Next come all sorts of inspirational projects, each setting out a particular method or type of repair. As well as showing her own makeovers, Kristin has curated often bold and inspirational mends from other crafters, including Susan Beal, Rachel Beyer, Deb Cory, Carina Envoldsen-Harris, Crispina ffrench, Jennifer Forest, Diane Gilleland, Pam Harris, Marisa Lynch, Francesca Mueller, Cal Patch, Stacie Wick and Sherri Lynn Wood. Additional contributors are Caitlin Stevens Andrews, Maja Blomqvist, Cathie Jo, Ágnes Palkó, Megan PedersonLeah Peterson, Jamie Smith, and Yours Truly. Areas covered include: patchwork (including Leah Peterson’s  gorgeous reverse applique shown below),  seam fixes,  secret pockets, clever ways to adjust hems, waistband repairs, darning (by hand and machine, and an ingenious way to make your own darning egg using a wooden egg and a Shaker-style peg), fasteners, zip replacements, handling fancy fabrics, and decorative embellishments (including applying beads round a moth hole to create a flower motif).

Who will the book work best for? Kristin has clearly worked hard to make this an inclusive book, and I think it will work both for the absolute sewing newbie (who needs guidance through even basic stitches) and the more seasoned sewist (who can flip past that). Because it’s aiming to appeal to a wide audience, it crosses into the territory of some broader sewing manuals (such as this excellent one from Ruth Singer), but mostly includes what is relevant. I fear that it would frustrate someone expecting to find a lot of fancy hand-stitches as the ones included are fairly basic. I love the first few sewing projects which include a bag to hold your mending (upcycled from a damaged tablecloth) and a mending kit to hold your scissors, needles, marking gauges etc (upcycled from a felted sweater). Kristin conceived it as a book you can dip in and out of as necessary, whether you want to sew on a button or fit a hidden pocket.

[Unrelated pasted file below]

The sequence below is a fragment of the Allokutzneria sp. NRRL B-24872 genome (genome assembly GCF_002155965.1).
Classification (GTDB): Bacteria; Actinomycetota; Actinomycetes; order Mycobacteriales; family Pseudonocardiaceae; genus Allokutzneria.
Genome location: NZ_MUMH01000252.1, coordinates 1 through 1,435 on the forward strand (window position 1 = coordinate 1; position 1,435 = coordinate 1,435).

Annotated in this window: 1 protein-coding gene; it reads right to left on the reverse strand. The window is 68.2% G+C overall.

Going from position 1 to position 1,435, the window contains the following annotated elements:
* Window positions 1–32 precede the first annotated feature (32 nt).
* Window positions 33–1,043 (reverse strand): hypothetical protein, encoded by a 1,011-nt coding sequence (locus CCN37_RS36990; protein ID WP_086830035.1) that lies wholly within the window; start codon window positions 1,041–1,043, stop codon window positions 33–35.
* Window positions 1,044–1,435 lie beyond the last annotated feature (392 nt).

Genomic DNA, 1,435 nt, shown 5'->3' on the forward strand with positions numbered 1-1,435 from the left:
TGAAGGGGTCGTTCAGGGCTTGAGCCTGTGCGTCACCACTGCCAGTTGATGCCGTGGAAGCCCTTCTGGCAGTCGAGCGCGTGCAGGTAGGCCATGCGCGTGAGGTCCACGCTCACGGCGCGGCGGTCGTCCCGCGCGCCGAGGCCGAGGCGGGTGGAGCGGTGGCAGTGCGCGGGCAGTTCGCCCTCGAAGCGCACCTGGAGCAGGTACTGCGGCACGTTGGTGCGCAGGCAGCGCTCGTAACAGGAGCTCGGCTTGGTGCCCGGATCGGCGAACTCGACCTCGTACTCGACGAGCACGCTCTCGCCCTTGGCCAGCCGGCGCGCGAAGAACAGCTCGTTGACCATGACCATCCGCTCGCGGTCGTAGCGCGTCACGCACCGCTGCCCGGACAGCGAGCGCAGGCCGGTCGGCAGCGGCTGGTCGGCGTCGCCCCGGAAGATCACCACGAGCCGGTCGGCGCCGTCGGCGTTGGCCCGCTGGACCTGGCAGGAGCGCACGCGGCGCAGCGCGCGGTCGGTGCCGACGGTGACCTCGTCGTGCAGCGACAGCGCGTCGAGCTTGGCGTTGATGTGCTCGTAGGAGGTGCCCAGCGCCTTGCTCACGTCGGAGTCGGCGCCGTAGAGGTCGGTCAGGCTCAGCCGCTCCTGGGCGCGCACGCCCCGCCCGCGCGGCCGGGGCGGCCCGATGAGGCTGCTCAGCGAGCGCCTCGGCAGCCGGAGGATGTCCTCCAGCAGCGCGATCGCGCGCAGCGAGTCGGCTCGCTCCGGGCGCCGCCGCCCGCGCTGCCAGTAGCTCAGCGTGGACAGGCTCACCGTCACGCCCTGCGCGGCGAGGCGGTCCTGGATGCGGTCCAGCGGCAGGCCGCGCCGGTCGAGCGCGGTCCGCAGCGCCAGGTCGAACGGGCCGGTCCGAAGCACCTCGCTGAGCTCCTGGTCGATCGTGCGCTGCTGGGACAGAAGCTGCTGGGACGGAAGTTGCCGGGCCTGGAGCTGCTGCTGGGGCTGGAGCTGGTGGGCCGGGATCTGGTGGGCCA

Most inspiring mends? For me, it’s the reverse appliqué patching. I also liked the machine-darned jeans on the opposite page. Both are beautiful. There are a few other mends featured which go well beyond the purely practical and are aptly described as devotional. I also loved the crocheted sock darning done with oddments of yarn. It looks stunning, appears to be very robust, and I can’t wait to give it a try.

Mends by Leah Peterson and Jamie Smith

I must mention in passing that though I really loved Kristin’s make-your-own darning egg project (using a wooden egg and that Shaker peg) which she includes because she says they’re hard to find in the US, darning mushrooms etc are fairly commonplace  over here in the UK. You can also buy vintage ones at a certain Etsy store.

My contribution to the book was a mended apron (which you can see over on my In Print page). It wasn’t done for the book  – can’t you tell? – but was a favourite of mine I’d fixed. It’s not what I’d call exciting but its mother loves it.  And that’s one of the points Kristin makes; unless very ragged, something is worthy of fixing if you happen to cherish it, for whatever reason.

We may be stuck with a pretty dodgy economy for some time, and I doubt that spending our way out of it will be the answer — wasn’t that what got us all into this mess in the first place? Most of us will have to tighten our belts and take our dose of thrift as palatably as possible. Happily,  Mend it Better helps the medicine slide down.

OK, I’m convinced. Where can I buy it? Look for it at your local bookshop, and please ask, if you can’t find it. If you’re within spitting distance of me, I have a few copies available so email me. If you’re a bookstore or making establishment in the UK and would like to stock copies, get in touch with Melia Publishing Servcies. You can also get a signed copy direct from Kristin.

And finally to the giveaway! I’m really thrilled that the nice people at Storey Publishing (here’s their Facebook page, by the way) have offered to send a FREE copy of Mend it Better to one of my fortunate readers. The offer applies to readers in the US and UK only so if you’re hoping to learn to mend elsewhere, I’m sorry to disappoint. To enter, please leave a comment below. You can tell me what you have that needs mending, if you wish. A detached button? A tear to a precious dress? The knees of your favourite jeans? I’d also love to hear about any encounters you’ve had with the non-mending, thrift-intolerant portion of the population. But there’s no right answer, and a winner will be picked entirely at random. Entries close at midnight on Sunday 1st April, and the winner announced here on the blog on Monday 2nd April. Good luck!